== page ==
Sunday, February 11, 2007

Omaha World-Herald Hagel says U.S. will need moral purpose in a connected world

The following is an Omaha World-Herald article about Senator Hagel's speech at the Charter Day event at William and Mary College:

Published Sunday, February 11, 2007
Hagel says U.S. will need moral purpose in a connected world

WASHINGTON - Faced with complicated global challenges, America must earn the trust of the world's next generation - not by flexing military might but with moral purpose, Nebraska's Sen. Chuck Hagel said Saturday.

America's security challenges - including threats of terrorism, pandemic health dangers, budget deficits and the energy supply - requires it to build a new relationship with a new international generation, Hagel told an audience of more than 500 at William and Mary College in Williamsburg, Va.

That generation is huge; 2.4 billion people alive today are younger than 20 years old.

Beyond numbers, the human condition always drives world events, Hagel said.

Half the world's population lives on less than $2 a day. About 1 billion lack potable drinking water, 2 billion lack proper sanitation and another 2 billion live without electricity, he said."

For America and the world to continue to improve the human condition, it will require the trust and confidence of the world's next generation. If we fail, our children and grandchildren will inherit a very dangerous world," Hagel said in his speech.

Hagel, a possible 2008 Republican presidential contender, told students, faculty and others that despite the obstacles, America faces "limitless opportunities" because many issues are interconnected globally.

Climate change, terrorism, pandemic health worries, poverty and the spread of radical fundamentalism cannot be solved without U.S. leadership working with allies for common solutions, he said."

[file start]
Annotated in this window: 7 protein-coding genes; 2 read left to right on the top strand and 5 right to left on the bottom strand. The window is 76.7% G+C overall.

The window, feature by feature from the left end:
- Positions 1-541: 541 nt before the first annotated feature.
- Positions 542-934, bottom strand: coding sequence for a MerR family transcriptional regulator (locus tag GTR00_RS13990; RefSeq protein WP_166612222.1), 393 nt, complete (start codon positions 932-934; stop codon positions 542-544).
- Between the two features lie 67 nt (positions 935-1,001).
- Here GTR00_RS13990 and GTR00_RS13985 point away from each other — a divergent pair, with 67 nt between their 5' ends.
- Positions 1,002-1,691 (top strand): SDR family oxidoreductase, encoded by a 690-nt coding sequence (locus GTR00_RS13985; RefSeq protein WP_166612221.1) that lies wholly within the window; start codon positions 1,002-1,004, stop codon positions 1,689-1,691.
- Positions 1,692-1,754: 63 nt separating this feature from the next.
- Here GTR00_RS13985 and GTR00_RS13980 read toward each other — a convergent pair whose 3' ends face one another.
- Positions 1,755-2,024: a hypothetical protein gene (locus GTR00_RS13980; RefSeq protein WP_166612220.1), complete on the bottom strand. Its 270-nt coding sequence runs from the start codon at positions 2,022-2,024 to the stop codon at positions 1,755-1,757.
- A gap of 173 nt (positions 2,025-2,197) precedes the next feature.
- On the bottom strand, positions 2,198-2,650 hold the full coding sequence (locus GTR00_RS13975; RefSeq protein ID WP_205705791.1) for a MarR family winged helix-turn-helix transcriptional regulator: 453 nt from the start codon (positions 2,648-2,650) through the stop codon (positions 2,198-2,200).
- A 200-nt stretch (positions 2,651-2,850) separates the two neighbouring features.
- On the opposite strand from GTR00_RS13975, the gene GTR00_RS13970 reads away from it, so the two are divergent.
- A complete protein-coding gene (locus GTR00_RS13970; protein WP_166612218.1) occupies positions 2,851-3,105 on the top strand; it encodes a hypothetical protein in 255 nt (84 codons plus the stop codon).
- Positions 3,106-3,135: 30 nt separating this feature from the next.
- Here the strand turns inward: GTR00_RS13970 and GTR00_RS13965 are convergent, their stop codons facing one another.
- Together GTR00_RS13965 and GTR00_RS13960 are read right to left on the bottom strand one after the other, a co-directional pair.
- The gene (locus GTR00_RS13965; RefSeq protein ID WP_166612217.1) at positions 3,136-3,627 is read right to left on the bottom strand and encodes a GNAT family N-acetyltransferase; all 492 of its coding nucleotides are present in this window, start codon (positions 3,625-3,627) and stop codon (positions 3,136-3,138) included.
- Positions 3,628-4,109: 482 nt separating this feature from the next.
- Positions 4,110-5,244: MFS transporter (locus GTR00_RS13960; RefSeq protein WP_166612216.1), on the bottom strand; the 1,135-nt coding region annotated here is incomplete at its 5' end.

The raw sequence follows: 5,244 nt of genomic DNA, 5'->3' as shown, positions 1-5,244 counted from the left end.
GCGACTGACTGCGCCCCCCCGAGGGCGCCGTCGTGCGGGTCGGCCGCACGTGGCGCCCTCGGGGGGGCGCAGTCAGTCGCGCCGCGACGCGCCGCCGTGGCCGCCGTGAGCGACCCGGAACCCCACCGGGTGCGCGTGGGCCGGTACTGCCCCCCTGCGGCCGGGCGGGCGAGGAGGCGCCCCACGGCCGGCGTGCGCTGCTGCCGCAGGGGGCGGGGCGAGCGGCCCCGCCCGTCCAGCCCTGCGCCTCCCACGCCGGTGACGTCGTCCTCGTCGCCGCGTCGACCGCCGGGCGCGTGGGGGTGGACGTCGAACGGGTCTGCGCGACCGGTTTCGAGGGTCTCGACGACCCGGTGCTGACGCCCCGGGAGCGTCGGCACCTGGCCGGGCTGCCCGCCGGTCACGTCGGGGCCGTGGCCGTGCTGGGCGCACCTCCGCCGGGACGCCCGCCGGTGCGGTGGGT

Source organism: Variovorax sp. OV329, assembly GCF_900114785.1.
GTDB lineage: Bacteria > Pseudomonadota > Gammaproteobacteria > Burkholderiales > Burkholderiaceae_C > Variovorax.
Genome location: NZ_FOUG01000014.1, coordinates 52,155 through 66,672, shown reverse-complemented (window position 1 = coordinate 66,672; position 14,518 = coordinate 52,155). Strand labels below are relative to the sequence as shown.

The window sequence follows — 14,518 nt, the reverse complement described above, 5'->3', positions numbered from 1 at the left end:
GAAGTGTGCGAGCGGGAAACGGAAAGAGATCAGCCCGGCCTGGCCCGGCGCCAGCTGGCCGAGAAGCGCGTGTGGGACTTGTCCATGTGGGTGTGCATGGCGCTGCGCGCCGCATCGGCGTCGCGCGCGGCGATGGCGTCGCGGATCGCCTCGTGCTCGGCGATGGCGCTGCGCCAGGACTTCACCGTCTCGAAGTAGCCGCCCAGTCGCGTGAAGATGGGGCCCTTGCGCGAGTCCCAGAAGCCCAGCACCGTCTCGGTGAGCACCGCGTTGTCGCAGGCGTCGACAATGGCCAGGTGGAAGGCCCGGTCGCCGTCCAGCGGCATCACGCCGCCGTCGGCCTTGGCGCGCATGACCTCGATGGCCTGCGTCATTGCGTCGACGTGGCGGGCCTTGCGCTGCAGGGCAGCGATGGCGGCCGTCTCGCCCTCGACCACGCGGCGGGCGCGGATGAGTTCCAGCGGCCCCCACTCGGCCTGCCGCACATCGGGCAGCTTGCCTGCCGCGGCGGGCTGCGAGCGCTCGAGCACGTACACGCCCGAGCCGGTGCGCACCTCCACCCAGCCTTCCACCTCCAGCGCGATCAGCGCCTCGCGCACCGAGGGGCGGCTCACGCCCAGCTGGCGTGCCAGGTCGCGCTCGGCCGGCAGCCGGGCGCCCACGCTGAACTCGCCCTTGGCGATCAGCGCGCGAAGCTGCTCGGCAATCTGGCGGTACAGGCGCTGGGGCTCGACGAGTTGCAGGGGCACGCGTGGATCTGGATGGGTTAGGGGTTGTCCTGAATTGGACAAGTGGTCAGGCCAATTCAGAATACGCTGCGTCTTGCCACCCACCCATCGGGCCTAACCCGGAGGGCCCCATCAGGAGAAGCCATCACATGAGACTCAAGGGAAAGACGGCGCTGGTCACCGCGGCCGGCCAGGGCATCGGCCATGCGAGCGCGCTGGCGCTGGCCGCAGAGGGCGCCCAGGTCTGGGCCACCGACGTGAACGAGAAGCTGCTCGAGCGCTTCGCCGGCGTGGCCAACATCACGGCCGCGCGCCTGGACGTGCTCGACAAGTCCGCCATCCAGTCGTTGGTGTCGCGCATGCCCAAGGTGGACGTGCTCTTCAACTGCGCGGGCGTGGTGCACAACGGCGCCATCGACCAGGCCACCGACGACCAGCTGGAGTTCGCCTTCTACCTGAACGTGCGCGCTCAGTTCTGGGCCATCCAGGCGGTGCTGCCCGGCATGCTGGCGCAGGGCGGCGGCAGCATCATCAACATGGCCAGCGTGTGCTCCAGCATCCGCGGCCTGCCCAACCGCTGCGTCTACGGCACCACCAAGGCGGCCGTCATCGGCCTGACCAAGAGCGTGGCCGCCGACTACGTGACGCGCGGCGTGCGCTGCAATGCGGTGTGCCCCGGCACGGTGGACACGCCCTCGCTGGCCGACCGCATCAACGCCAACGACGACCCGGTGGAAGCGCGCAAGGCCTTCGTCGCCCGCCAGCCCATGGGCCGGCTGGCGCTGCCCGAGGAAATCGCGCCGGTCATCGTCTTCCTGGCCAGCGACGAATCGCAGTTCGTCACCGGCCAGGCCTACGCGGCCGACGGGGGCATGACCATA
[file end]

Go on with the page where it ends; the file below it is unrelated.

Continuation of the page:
The world knows America's power. No nation rivals us in terms of military and economic might," Hagel said."

But in the 21st century it will be the next global generation's trust in America's purpose, not their fear of our power or envy of our economy that will determine our future."

He told the students in his audience that they are part of that next generation, one that represents the greatest force for change in the world.

While much in modern society divides Americans into categories - Republican, Democrat, conservative, moderate, old, young or poor - Hagel said all share a belief in the creator, families, friends, community "and in something larger than our own individual self-interests."

America will meet its challenges because it always has, he said."

We must never forget that our greatest responsibility in life, in every way, in everything we do, is to help make a better world."

Hagel was the keynote speaker for the annual Charter Day event at William and Mary. The nation's second-oldest college, it was chartered 314 years ago. He was awarded an honorary doctorate.

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